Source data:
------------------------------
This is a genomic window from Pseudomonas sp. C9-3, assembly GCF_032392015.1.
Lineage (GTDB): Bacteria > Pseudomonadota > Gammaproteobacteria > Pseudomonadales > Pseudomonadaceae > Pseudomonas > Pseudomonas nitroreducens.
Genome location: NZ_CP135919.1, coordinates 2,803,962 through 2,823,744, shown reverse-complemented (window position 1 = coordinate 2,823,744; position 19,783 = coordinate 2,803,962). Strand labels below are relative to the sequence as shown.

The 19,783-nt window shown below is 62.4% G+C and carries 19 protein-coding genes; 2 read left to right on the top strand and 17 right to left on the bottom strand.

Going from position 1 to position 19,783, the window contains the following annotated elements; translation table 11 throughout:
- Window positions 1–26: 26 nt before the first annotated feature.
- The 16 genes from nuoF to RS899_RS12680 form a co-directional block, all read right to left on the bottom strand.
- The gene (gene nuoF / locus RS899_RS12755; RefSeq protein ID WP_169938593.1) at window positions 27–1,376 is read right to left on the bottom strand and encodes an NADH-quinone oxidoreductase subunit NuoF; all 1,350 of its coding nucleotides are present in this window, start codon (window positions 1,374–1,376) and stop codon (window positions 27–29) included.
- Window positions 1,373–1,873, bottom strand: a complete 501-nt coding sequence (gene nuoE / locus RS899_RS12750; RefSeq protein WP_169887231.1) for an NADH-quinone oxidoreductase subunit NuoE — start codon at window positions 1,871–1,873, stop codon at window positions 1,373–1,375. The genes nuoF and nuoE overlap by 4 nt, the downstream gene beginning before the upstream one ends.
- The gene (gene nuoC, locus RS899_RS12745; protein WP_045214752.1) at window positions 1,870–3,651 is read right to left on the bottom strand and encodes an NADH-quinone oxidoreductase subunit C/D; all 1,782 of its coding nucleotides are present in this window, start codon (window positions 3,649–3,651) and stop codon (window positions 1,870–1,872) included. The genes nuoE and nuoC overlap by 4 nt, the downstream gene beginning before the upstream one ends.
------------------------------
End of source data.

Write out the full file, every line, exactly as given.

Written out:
This is a genomic window from Pseudomonas sp. C9-3, assembly GCF_032392015.1.
Lineage (GTDB): Bacteria > Pseudomonadota > Gammaproteobacteria > Pseudomonadales > Pseudomonadaceae > Pseudomonas > Pseudomonas nitroreducens.
Genome location: NZ_CP135919.1, coordinates 2,803,962 through 2,823,744, shown reverse-complemented (window position 1 = coordinate 2,823,744; position 19,783 = coordinate 2,803,962). Strand labels below are relative to the sequence as shown.

The 19,783-nt window shown below is 62.4% G+C and carries 19 protein-coding genes; 2 read left to right on the top strand and 17 right to left on the bottom strand.

Going from position 1 to position 19,783, the window contains the following annotated elements; translation table 11 throughout:
- Window positions 1–26: 26 nt before the first annotated feature.
- The 16 genes from nuoF to RS899_RS12680 form a co-directional block, all read right to left on the bottom strand.
- The gene (gene nuoF / locus RS899_RS12755; RefSeq protein ID WP_169938593.1) at window positions 27–1,376 is read right to left on the bottom strand and encodes an NADH-quinone oxidoreductase subunit NuoF; all 1,350 of its coding nucleotides are present in this window, start codon (window positions 1,374–1,376) and stop codon (window positions 27–29) included.
- Window positions 1,373–1,873, bottom strand: a complete 501-nt coding sequence (gene nuoE / locus RS899_RS12750; RefSeq protein WP_169887231.1) for an NADH-quinone oxidoreductase subunit NuoE — start codon at window positions 1,871–1,873, stop codon at window positions 1,373–1,375. The genes nuoF and nuoE overlap by 4 nt, the downstream gene beginning before the upstream one ends.
- The gene (gene nuoC, locus RS899_RS12745; protein WP_045214752.1) at window positions 1,870–3,651 is read right to left on the bottom strand and encodes an NADH-quinone oxidoreductase subunit C/D; all 1,782 of its coding nucleotides are present in this window, start codon (window positions 3,649–3,651) and stop codon (window positions 1,870–1,872) included. The genes nuoE and nuoC overlap by 4 nt, the downstream gene beginning before the upstream one ends.